Age discrimination happens all the time. According to a study by the Urban Institute, “about one-half of full-time, full-year workers ages 51 to 54 experience an employer-related involuntary job separation after age 50 that substantially reduces earnings for years or leads to long-term unemployment”. This is ageism in the workplace. Ageism also exists throughout society – from our institutions to advertising and the media, and even how we think about ourselves. Studies and research continue to show that people are discriminated against in many ways because of age.
Changing the Narrative is here because we believe that:
- Ageism is real.
- Ageism is a problem.
- There are things we can do about ageism.
That’s an enumerated list for a reason. Each of those is an idea that needs buy-in before people will take action. We’re going to tackle these one at a time.
Is ageism a real “ism”?
What is ageism? It is “stereotyping, prejudice and discrimination towards people on the basis of age“. Ageism is alive and well and even a topic in the news. Nearly 17 million results came up in a half second in a recent search on #OKBoomer, months after the meme dominated conversations. One thing that meme brought to light is that ageism is real. People hold stereotypes and have prejudices about other generations and they feel justified in proclaiming them and using them to dismiss the concerns of others.
Ageism is an “ism” because it assumes that everyone who has one quality (in this case, being over a certain age) also shares other characteristics. However, not all Boomers are the same and not all Millennials are the same. Can everyone from a whole generation really be that similar, regardless of the myriad socioeconomic and cultural factors that affect us as well?
We are all products of different experiences. The experience of aging is also changed by other factors. For instance, “Age discrimination manifests in longer spells of unemployment for women“. Another example: aging alone is increasing at different rates for different groups: “2.2 percent of Black women and 1.7 percent of Black men were “kinless” in 2015, compared to just over 1 percent of White women and less than 1 percent of White men.”
Ageism is tricky, because in some cases, stereotypes can correspond to some people’s experiences. Age does bring changes. However, it does not always bring the same things to everyone and not at the same time. Knowing a given person’s age, for instance, does not mean knowing how healthy they are, what their beliefs are, or how skilled they are with technology. Ageism allows people to dismiss someone without knowing anything more about them than their age.
Ageism harms individuals, communities & the economy
Generalizations and stereotypes can obscure the truth and, sometimes, they are just wrong. There are plenty of myths to dispel about older workers , for instance. Even when something is true in the average, this does not mean that a given individual will have that trait. Ageism blinds us to the broad range of realities that exist.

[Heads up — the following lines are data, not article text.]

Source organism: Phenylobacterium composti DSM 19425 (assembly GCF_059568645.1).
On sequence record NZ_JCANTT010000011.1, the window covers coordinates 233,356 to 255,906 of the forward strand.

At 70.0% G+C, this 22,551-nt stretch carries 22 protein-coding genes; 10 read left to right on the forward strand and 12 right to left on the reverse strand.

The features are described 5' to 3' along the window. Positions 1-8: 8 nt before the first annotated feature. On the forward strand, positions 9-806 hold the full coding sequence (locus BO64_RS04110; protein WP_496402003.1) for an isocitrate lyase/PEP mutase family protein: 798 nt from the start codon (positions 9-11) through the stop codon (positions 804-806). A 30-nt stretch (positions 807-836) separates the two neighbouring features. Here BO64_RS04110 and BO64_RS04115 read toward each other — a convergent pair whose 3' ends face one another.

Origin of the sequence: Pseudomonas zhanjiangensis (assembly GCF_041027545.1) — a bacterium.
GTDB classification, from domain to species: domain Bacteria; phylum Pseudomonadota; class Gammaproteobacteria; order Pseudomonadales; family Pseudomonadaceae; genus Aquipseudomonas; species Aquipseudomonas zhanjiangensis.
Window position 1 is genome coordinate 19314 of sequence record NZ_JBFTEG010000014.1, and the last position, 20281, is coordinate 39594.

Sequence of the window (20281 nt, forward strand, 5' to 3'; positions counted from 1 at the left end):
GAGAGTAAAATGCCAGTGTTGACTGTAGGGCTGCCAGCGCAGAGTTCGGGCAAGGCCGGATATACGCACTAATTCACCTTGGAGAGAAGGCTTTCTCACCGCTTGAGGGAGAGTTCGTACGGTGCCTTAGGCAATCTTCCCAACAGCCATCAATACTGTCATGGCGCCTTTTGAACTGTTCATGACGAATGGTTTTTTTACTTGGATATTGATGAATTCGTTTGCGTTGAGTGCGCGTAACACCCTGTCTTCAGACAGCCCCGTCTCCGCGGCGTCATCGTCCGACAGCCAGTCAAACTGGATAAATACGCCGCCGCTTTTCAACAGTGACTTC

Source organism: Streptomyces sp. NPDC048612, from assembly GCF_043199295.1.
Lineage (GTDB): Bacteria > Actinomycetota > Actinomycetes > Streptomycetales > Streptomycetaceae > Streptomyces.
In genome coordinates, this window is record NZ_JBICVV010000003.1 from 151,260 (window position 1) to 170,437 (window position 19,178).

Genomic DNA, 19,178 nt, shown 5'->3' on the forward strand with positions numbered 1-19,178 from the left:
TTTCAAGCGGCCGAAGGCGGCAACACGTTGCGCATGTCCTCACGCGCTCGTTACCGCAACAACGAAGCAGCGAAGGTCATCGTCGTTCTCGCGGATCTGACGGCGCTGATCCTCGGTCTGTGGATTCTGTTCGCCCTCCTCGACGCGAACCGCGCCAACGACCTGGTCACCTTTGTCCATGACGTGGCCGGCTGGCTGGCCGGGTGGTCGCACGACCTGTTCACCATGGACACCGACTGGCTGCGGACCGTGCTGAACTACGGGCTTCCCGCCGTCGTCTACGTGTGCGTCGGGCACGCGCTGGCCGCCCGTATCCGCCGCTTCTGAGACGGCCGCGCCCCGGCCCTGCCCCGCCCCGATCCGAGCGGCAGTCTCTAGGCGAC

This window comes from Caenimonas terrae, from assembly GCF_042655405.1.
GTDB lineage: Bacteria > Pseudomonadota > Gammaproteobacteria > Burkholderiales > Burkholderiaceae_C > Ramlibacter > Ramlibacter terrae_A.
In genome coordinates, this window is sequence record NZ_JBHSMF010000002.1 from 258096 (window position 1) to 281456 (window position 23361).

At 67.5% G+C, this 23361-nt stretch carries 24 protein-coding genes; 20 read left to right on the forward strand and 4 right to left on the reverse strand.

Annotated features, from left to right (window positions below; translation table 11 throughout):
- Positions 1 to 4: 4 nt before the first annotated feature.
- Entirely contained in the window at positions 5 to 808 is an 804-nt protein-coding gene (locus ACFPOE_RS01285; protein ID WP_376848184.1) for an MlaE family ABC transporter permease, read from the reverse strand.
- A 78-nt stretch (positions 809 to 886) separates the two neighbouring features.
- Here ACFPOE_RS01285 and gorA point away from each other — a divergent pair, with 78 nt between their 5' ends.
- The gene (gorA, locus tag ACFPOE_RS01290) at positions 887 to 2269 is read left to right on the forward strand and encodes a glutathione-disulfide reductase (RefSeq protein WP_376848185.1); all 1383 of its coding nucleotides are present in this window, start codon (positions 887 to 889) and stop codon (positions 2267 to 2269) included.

Ageism hurts economically. A recent AARP study found that “The economy missed out on an additional $850 billion to U.S. GDP in 2018—a figure the size of Pennsylvania’s economy— because of age discrimination. This gap could rise to $3.9 trillion in 2050.” Yet, age discrimination in the workplace is very real, despite the wisdom of keeping people working longer.
Some other ways ageism hurts us as individuals and in our communities:
- Ageism has been shown to have real health impacts that impact quality of life and increase the cost of health care to both individuals and society.
- Ageism impacts our mental health, which can also impact our physical health. People with positive ideas about aging lived up to 7.5 years longer.
- Ageism can lead us to ignore injustice and the needs of older adults.
- The quality of health care is impacted by ageism, with older adults sometimes receiving worse health care because of the ageist behavior and beliefs of providers.
This is just a start. Ageism impacts the workplace, politics, housing and virtually every aspect of our lives. (Try an internet search on ageism + (your favorite issue) or here’s a long read, if you are hungry for more.)
The good news
There are things we can do to start changing minds, both our own and others, about aging and ageism. Education and intergenerational connections have been shown to reduce ageism. We can change our minds when our experience shows us something new. Some possibilities:
- Reframing aging – Learn how think, talk and write about aging in a new way. Read more here and find training here.
- Talking to each other – Change starts with a conversation. Talk to someone from a different generation -and listen. Remember that conversations involve both giving and receiving. Want some guidance? Check out our toolkit.
- Find more resources – Check out Ashton Applewhite’s Old School Clearing House, a curated and continuously updated page of anti-ageism resources.
- Join the movement – Ready for more? CTN is doing even more in 2020. Stay in touch and find out what is happening next.
Sara Breindel, Changing the Narrative blogger